Art is a Verb

Recently I heard a critical response to a fellow artist’s use of some vintage wood in a design. They used 100 year-old wood in their art which was deemed a “waste” by the responder.

lumber4

 

I wish only to explore what “stops the creative process” at this point.

Why was it a waste to use that rare wood?

“If the wood could be used in a more ‘worthy’ application, then it would be a proper use of the material.”  If the wood were made into a fine altar piece or carved doors to a crypt, then it would be something more notable.

Nope.

I wonder in this manner sometimes when I make something new, even one-of-a-kind piece from found objects. Certainly few recycled things I have come a provenance or even an estimation of age. None are any sort of rare things other than they had been “lost”, they piqued my interest, and I re-defined them.

Paint remaining in tubes for fear of waste might deter me if I allowed. The costs of paper, canvas, and brushes do frighten me when I order materials.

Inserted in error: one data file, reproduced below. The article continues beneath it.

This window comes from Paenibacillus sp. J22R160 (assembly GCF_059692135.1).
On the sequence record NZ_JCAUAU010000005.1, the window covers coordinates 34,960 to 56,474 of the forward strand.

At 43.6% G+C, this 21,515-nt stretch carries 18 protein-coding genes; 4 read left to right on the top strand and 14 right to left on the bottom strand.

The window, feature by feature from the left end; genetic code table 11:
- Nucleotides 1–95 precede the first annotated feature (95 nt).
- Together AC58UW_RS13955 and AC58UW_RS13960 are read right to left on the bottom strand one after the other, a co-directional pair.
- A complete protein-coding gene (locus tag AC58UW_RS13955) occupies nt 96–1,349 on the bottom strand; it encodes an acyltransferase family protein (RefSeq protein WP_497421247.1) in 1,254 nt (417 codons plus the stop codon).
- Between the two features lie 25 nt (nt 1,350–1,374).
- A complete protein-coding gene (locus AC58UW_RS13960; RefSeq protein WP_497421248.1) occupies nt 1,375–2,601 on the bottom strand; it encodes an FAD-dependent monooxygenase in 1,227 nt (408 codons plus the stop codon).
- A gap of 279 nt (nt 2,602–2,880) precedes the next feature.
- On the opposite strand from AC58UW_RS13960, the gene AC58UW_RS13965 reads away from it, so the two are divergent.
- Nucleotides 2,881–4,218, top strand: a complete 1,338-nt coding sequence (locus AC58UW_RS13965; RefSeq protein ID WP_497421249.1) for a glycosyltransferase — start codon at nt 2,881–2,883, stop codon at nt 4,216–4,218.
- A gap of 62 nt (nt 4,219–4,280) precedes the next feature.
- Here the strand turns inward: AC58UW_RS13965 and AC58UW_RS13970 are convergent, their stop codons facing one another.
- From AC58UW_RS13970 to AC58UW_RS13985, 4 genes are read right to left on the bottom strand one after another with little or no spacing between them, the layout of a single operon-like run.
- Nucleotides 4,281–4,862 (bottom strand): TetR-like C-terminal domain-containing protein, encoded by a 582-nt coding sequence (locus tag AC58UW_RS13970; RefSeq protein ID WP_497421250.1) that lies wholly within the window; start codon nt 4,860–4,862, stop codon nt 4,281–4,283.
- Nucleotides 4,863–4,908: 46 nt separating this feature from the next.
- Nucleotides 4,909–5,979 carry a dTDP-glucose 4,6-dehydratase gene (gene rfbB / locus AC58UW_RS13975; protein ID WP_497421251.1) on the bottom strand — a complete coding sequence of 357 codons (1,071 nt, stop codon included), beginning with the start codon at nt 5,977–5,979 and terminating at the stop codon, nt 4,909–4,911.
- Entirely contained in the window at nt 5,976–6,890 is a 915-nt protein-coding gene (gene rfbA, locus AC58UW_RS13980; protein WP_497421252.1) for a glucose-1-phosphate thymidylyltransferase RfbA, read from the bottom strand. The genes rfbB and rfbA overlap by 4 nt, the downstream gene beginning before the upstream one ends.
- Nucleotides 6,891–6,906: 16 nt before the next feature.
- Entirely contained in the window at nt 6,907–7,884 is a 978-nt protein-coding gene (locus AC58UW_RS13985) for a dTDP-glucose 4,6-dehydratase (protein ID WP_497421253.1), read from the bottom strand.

But, what if I do not get “it” right?

Do I feel guilty when I fail the materials and decide to start over? Does starting over prove I am un-wise?

Nope and nope.

If every time I failed I stopped the process and cleaned up the materials and placed everything back where it belongs and quit I have only accomplished only an exercise in studio cleaning, and turning off the lights.

Do I fail often?

Yep.

I simply begin again, almost out of reflex. I have yet to understand why starting over is such a “horrid consequence”, a waste. [I’m thinking maybe also stay ahead of deadlines, because missing them qualifies as a “horrid consequence”.]

Why is “waste” such a driving concept?

I think it is rooted in fear of failing. If I mess up this cut, then I’ve ‘ruined’ a piece of 100 year-old wood and the wasting wood cops are sitting in a van outside.